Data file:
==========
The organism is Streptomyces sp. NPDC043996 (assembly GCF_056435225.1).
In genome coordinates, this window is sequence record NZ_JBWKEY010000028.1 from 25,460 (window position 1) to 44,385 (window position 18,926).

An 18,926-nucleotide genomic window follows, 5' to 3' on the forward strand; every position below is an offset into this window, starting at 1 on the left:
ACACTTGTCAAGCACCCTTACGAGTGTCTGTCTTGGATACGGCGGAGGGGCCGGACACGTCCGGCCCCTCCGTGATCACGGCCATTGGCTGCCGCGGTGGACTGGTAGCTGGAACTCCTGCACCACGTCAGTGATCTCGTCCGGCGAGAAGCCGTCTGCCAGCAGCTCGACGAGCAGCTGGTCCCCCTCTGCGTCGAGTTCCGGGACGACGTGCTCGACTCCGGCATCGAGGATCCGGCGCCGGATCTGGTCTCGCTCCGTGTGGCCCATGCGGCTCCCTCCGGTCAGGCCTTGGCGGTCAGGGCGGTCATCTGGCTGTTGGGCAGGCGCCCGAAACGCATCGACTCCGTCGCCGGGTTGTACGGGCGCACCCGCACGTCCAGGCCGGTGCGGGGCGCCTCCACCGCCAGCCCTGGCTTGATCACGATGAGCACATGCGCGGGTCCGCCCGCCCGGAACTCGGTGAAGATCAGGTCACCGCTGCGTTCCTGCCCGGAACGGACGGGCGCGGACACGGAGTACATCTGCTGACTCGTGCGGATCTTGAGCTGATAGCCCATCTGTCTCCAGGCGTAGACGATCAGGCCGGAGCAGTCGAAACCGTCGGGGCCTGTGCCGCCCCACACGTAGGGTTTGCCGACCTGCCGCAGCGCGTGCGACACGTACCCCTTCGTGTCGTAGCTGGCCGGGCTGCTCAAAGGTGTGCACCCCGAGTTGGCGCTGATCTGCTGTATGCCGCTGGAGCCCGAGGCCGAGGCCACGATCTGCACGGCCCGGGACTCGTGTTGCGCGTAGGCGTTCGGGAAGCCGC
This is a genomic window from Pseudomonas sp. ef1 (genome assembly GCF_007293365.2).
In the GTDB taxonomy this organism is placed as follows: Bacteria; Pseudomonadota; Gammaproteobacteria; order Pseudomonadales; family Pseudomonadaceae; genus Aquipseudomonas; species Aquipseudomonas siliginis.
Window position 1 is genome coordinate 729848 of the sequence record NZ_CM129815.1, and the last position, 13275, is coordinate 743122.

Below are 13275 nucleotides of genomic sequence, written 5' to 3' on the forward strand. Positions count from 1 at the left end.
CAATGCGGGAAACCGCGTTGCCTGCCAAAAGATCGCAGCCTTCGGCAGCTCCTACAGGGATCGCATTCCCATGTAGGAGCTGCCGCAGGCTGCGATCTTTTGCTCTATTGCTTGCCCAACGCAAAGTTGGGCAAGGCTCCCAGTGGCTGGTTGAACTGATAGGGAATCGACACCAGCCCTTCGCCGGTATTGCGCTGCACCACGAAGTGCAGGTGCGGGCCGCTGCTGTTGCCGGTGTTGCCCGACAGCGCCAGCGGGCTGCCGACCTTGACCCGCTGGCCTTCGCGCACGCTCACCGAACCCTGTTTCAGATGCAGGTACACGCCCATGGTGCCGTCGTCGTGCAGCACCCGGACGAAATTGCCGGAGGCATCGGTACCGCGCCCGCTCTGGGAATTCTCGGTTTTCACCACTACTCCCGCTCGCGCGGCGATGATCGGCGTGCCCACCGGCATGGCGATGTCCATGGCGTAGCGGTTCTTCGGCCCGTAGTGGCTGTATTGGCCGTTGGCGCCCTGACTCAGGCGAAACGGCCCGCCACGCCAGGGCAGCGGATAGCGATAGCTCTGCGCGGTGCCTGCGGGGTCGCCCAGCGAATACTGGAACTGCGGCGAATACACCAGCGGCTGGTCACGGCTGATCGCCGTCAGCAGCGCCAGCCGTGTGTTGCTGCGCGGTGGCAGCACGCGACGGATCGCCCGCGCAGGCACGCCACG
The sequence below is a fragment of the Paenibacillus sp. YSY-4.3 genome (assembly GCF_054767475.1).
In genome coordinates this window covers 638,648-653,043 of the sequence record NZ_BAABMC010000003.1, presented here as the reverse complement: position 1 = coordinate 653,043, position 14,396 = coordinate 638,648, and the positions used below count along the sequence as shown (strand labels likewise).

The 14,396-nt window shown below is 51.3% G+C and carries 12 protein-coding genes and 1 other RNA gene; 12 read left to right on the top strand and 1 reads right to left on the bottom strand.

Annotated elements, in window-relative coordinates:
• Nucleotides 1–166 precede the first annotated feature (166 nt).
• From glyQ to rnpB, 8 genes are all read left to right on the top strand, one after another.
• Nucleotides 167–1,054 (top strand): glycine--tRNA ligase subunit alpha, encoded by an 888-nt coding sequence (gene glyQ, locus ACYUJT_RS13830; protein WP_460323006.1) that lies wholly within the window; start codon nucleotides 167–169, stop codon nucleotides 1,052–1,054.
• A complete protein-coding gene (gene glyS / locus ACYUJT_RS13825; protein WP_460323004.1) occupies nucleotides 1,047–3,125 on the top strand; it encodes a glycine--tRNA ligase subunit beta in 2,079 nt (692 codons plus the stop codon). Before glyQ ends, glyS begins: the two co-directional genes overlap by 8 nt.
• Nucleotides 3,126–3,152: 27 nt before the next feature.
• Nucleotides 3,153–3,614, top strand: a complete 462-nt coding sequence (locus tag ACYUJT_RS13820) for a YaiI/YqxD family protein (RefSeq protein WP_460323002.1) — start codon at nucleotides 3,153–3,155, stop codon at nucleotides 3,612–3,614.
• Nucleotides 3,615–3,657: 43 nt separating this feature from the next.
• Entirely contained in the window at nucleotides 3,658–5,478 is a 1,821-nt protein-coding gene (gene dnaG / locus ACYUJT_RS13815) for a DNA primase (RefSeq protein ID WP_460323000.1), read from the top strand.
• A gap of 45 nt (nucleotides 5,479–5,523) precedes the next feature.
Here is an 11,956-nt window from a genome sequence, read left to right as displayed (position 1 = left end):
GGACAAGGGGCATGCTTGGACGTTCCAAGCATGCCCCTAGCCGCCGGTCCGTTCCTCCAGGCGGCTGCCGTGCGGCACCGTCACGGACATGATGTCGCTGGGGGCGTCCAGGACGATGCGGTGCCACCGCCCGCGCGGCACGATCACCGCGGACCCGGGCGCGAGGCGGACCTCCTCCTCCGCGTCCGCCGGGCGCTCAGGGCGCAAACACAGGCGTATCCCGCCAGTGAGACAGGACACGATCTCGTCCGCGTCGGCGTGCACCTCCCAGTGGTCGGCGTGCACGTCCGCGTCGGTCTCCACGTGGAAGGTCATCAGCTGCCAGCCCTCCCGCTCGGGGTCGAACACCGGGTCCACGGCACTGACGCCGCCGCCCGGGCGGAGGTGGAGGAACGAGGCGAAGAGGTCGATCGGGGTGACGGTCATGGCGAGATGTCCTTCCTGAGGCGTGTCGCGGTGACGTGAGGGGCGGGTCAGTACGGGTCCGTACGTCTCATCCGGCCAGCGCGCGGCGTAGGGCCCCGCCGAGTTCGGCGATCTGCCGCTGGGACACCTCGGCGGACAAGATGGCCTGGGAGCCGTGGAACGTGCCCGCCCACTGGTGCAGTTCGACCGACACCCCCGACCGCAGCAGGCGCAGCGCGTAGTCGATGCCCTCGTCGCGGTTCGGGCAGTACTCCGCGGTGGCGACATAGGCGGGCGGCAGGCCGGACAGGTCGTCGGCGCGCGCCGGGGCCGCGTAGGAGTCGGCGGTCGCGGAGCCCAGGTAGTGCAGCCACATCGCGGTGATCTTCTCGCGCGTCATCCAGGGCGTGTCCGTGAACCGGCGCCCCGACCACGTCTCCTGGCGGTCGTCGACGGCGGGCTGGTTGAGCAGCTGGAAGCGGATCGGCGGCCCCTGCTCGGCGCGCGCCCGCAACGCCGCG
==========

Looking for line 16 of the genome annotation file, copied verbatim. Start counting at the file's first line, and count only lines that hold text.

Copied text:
• Nucleotides 167–1,054 (top strand): glycine--tRNA ligase subunit alpha, encoded by an 888-nt coding sequence (gene glyQ, locus ACYUJT_RS13830; protein WP_460323006.1) that lies wholly within the window; start codon nucleotides 167–169, stop codon nucleotides 1,052–1,054.